Steven Ellis, the International Press Institute’s (IPI) director of advocacy and communications, penned a letter for the journalists behind bars in Turkey, saying “they are not forgotten.”

“On World Press Freedom Day, the international day dedicated to emphasizing the importance of press freedom and reminding governments of their duty to respect and uphold the right to free expression enshrined under Art. 19 of the 1948 Universal Declaration of Human Rights, your colleagues around the world want you to know that you are not alone and you are not forgotten,” Ellis said in a letter published in daily Cumhuriyet on May 3, adding that “they heard that the charges against the journalists are unrelated to journalism.”

“We know that the cases against journalists imprisoned for their work cannot be viewed as anything but a bid by Turkey’s government to silence criticism and hinder accountability, and that your lengthy confinement under arbitrary restrictions is punishment for having spoken out,” he also said.  

IPI also staged protests in several cities in Europe and called for journalists to be released. The institute demanded IPI member Turkish journalist Kadri Gürsel and many other jailed journalists be freed. 

In a letter to Turkish Ambassador to Helsinki Adnan Başağa, the editor-in-chief of Helsingin Sanomat and chair of IPI Finland, Kaius Niemi, said that “they cannot help but view the cases as bids to silence criticism and hinder government accountability.”

“The world needs Turkey’s help to address serious challenges, but the number of journalists imprisoned and the circumstances of these cases strongly suggest that Turkey lacks a sufficient commitment to democratic norms and human rights to be a reliable partner,” Niemi said. 

Amnesty International’s branch in the Netherlands, meanwhile, projected the names of jailed Turkish journalists onto the Turkish embassy building in The Hague in a move to mark International Press Freedom Day. 

The names of daily BirGün journalist Mahir Kanaat and daily Cumhuriyet’s Ahmet Şık were projected onto the embassy, along with a statement demanding their release, at around 10 p.m. on May 2.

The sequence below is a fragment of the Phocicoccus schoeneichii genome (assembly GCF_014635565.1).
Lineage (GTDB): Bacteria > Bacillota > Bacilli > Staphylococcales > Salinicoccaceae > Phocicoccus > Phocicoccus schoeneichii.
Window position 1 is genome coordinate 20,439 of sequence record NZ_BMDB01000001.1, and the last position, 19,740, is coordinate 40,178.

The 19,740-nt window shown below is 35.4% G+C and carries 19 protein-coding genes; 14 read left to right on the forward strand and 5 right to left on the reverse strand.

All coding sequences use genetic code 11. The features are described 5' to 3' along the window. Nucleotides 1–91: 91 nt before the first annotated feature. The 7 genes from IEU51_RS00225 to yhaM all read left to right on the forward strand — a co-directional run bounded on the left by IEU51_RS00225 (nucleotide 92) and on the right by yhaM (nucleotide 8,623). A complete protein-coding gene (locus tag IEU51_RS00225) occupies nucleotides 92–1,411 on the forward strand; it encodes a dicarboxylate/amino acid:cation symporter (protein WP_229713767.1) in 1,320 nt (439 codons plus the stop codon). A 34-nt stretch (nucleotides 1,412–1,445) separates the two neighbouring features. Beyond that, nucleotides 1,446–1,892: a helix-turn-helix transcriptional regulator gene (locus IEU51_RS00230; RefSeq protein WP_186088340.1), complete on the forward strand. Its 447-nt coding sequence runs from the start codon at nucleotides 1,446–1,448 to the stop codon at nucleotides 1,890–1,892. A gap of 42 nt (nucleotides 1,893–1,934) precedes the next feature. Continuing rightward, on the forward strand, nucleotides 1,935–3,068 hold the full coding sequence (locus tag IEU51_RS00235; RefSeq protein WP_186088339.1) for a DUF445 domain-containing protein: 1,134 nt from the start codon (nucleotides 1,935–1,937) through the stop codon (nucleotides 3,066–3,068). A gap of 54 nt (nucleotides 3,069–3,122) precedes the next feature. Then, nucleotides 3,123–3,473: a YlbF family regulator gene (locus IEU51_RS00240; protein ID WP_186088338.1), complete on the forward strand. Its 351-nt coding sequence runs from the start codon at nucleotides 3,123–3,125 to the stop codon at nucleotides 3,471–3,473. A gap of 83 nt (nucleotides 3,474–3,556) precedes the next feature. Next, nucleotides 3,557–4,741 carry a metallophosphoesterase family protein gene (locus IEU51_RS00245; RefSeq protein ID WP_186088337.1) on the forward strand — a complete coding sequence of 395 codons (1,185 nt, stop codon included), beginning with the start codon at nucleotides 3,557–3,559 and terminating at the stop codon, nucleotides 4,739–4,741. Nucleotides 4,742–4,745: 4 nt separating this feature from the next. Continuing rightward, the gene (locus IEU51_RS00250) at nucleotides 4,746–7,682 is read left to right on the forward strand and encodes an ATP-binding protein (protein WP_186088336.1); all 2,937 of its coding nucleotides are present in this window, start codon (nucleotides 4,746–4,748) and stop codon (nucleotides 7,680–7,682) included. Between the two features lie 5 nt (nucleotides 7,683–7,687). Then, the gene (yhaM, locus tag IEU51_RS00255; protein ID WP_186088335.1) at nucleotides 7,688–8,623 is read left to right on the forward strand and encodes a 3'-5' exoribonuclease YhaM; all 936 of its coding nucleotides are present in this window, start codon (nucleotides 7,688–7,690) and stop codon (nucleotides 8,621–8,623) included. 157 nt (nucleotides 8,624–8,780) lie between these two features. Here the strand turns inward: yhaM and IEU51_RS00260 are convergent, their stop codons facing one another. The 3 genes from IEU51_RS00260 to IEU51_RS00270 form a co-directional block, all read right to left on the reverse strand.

“Free Mahir Kanaat” and “Free Ahmet Şık” were projected onto the embassy building alongside a statement reading “Journalism is not a crime” in both Turkish and English. 

Amnesty International said the projection was made in order to draw attention to the situation of journalists in Turkey, adding that it was part of a global campaign titled “#FreeTurkeyMedia.”

Moreover, Peter Greste, Mohamed Fahmy and Baher Mohamed, three journalists from Al Jazeera who were imprisoned in Egypt, wrote a piece for Amnesty International, in which they expressed solidarity with their Turkish colleagues. 

“A tragedy is slowly unfolding in Turkey,” they said, adding that the international support they received facilitated their release. 

“Independent journalism is being systematically stamped out in Turkey. Prison doors are slamming, media outlets are being boarded up, and a disturbing silence is falling over what was once a vibrant and diverse media landscape. All of these measures against independent journalism are painful to watch,” they added. 

Calls for press freedom in Turkey were also made in several cities in Europe.

During a demonstration in front of the Turkish embassy in Berlin, members of Reporters Without Borders held posters with portraits of journalists detained in Turkey to protest against the situation of the media in the country.